Portable defibrillator for St James' Church in Wick
A church has become the first in Wales to have a defibrillator fitted which can be used to shock people back to life after a cardiac arrest.
The life-saving equipment at St James' Church in Wick, Vale of Glamorgan, was blessed by the Archbishop of Wales, Dr Barry Morgan, on Friday.
The church was asked to have the defibrillator as ambulances find it hard to reach the rural village quickly in an emergency.
Residents will be trained to use it.
More rural churches could be chosen to have the Public Access Defibrillators (Pads) in a bid to ensure someone who has a heart attack can be helped before an ambulance is able to reach the scene.
The Reverend Anthony Beer, of St James' Church, said it was a huge honour to have equipment that could help the community.
"I have only been here 15 months but I do understand that a few years ago a man died outside the church after having a heart attack," he said.
"If we'd had the defibrillator his life may well have been saved. So I'm sure having the defibrillator here will be quite a poignant thing for the people who were in the village back then."
The defibrillator, which is to be placed on the wall in the porch of St James', will be blessed by Dr Morgan.
"I've blessed some unusual places and items over the years, but this is the first I've done for a defibrillator which, ironically of course, I hope will never have to be used," Dr Morgan said.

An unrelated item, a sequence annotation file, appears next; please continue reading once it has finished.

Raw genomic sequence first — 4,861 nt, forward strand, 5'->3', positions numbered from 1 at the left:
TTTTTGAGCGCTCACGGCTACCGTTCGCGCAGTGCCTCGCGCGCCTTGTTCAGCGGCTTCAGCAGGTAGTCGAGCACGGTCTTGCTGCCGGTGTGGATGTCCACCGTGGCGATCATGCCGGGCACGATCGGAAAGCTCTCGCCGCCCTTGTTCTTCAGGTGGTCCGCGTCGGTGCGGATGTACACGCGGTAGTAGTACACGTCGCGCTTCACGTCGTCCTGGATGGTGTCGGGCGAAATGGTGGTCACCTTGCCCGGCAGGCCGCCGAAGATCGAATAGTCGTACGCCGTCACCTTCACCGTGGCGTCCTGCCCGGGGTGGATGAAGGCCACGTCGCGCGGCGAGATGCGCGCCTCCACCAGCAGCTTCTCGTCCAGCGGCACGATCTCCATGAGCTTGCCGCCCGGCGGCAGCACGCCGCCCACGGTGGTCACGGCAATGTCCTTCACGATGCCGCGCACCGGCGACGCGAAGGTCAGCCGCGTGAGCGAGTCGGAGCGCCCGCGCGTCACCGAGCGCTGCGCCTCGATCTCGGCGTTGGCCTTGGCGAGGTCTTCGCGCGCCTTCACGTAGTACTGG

"However, parishioners and the community of Wick as a whole can hopefully take great comfort from the fact that the defibrillator is available to them.
"It shows that the Church in Wales is a holistic, caring church - body and soul. We appreciate and respect the communities we are in and care for the population as a whole whatever their beliefs."
Saving more lives
The Welsh Ambulance Service, in partnership with the Welsh government, has trained over 4,000 volunteers across Wales to use the defibrillators in places such as railway stations, shopping precincts and leisure centres.
There is even one down the Big Pit mining museum and another on top of Snowdon.
It said it hoped St James' will be the first of many churches outside main population centres to have the equipment.
Elwyn Price-Morris, chief executive of the Welsh Ambulance Service, said: "It is important that members of the public understand the difference they can make by learning these important but simple skills because the best chance of someone surviving a cardiac arrest is to get a defibrillator to them in the vital first few minutes."
Elaine Tanner, development manager for Wales of the British Heart Foundation, which funds the scheme, said early defibrillation was essential if a person was to survive a cardiac arrest.
"Only 3% of people who don't have access to a lifesaving defibrillator survive. This is a shockingly low figure," she said.
"Many more Welsh lives could be saved with more defibs in the community."